Emerging hacking threats have created a cybersecurity market that is expected to "grow exponentially" in the next seven years and could hit $759 million in revenue by 2023, according to IHS Markit.
Awareness over the danger cybersecurity threats pose to business has opened the door for new companies to enter the automotive supplier world. In 2016, the industry spent just $11 million on cybersecurity across all segments, IHS said.
Several companies, many based in Israel and launched by former military cyber defense experts, have emerged as demand for security services has risen. About 112 million vehicles on the road globally are connected, making them vulnerable to cyberattacks risking driver safety and privacy.
Cyberattacks also risk damaging manufacturers' reputations.
"Consumers will give up on a brand if their car is being attacked," said Monique Lance, director of marketing at Argus Cyber Security.
Argus, which was founded in 2013 and received $30 million in funding in two rounds last year from companies such as Magna International, provides risk assessments, embedded software protection and constant threat monitoring for vehicles. Lance said she could not disclose which automakers and suppliers Argus is working with.
Other companies, such as TowerSec Automotive Cyber Security, are developing programs that can be retrofitted to cars that are vulnerable to malicious attacks. TowerSec was acquired by Harman in March for an undisclosed amount.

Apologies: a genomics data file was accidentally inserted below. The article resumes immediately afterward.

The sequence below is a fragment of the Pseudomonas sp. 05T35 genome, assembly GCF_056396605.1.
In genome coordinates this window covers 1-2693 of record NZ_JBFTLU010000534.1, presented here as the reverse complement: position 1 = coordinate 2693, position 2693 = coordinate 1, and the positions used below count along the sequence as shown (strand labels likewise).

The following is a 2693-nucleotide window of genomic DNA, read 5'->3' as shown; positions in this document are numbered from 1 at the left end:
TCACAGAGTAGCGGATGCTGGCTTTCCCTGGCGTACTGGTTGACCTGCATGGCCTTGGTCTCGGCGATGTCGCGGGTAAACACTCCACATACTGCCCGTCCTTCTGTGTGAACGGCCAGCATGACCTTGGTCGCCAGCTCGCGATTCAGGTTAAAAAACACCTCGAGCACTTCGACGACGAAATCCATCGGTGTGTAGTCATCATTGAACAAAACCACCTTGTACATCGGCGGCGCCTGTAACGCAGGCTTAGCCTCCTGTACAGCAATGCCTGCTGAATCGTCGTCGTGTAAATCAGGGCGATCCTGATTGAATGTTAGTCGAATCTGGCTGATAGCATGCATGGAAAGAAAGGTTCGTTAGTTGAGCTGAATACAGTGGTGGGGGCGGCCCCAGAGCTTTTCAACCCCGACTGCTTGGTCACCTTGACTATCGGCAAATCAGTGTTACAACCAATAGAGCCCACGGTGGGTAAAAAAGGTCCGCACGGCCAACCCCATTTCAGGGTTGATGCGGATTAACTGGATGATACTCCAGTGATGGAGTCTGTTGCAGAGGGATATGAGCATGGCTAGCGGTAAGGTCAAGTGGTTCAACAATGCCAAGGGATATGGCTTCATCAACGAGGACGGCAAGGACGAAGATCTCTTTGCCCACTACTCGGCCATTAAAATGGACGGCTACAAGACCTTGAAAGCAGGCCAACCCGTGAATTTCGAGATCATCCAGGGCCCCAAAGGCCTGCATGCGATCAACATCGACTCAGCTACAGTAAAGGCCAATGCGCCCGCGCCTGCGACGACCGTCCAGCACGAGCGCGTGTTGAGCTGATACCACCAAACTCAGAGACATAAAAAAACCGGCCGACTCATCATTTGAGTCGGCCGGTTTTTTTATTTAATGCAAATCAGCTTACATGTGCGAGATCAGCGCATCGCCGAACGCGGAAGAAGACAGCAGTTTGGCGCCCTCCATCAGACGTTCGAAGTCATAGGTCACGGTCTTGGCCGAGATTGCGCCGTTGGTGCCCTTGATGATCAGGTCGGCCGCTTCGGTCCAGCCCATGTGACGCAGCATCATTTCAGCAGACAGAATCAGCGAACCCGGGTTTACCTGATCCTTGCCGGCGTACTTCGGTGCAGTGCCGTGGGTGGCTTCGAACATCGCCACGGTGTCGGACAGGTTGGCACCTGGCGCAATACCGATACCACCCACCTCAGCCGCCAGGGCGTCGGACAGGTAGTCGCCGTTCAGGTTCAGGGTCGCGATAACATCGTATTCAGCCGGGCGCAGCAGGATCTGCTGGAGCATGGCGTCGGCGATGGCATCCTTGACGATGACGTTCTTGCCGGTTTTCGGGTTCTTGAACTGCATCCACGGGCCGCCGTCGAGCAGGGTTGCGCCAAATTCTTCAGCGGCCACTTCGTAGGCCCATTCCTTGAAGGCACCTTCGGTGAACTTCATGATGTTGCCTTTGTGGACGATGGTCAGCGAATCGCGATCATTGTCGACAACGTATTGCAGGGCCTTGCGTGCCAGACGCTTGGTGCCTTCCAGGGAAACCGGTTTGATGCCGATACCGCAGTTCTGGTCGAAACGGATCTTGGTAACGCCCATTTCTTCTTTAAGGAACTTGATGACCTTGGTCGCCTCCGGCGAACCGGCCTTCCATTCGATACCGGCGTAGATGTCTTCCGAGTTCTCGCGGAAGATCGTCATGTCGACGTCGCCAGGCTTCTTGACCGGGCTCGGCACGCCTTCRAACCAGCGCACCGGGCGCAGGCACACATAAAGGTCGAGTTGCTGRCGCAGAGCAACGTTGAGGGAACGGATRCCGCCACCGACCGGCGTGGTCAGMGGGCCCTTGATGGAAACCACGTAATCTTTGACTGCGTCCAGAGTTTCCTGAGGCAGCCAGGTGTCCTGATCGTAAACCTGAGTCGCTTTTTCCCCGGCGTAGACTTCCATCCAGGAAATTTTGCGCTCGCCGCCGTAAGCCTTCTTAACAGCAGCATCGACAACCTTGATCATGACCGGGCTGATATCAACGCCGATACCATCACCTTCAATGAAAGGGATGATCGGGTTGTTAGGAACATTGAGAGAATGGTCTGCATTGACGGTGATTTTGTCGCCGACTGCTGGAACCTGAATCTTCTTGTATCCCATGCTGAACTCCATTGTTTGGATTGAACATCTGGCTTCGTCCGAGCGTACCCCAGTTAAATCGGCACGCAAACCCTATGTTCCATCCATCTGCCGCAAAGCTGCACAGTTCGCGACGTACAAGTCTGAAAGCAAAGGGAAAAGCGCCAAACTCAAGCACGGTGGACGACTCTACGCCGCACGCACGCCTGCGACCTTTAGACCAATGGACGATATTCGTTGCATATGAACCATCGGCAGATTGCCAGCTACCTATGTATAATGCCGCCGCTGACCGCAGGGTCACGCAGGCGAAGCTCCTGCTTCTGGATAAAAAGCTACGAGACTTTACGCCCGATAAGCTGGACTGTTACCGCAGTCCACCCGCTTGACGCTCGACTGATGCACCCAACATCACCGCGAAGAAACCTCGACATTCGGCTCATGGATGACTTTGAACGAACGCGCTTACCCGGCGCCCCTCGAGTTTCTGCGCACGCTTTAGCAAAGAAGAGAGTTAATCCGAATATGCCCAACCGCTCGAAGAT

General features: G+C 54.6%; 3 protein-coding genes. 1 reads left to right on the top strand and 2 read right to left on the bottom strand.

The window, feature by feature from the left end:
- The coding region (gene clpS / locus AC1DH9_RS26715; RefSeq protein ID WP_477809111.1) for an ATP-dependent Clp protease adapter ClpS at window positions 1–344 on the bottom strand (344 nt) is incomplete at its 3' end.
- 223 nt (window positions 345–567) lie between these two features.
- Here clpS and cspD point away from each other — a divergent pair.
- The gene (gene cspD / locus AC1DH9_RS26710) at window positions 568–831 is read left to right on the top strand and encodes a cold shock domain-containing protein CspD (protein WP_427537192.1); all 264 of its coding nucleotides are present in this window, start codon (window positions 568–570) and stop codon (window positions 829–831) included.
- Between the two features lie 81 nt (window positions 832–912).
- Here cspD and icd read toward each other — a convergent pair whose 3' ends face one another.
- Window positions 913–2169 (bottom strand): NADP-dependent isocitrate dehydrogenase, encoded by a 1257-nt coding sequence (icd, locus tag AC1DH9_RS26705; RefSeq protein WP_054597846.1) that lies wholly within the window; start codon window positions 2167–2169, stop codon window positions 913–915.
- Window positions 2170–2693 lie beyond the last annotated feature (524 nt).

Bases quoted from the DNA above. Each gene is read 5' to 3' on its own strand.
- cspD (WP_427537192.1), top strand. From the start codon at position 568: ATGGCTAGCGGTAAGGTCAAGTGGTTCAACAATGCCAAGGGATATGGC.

The auto industry only recently became open to working on cybersecurity solutions. Two years ago, automakers and suppliers had little interest in working with firms such as TowerSec, but now cybersecurity is a top priority, said Asaf Atzmon, the company's vice president of business development.
"It's pretty hot right now," he said.
Karamba Security focuses on providing "deterministic" security, meaning that once its technology is embedded in a vehicle, no additional monitoring or updates will be needed.
Though the automotive industry typically has moved slowly on new technology, Karamba Chairman David Barzilai said cybersecurity is one area where companies will be forced to move fast or face losing customers.
"If manufacturers aren't secure, their customers won't trust them," he said.
By tapping into this need, companies such as Argus, TowerSec and Karamba may have found a secure foothold in an industry that traditionally has been hard to break into, and they don't plan on losing it anytime soon.
"Cybersecurity requires several levels of expertise [automakers and suppliers] don't have," Barzilai said. "And I don't see them actually achieving it on their own."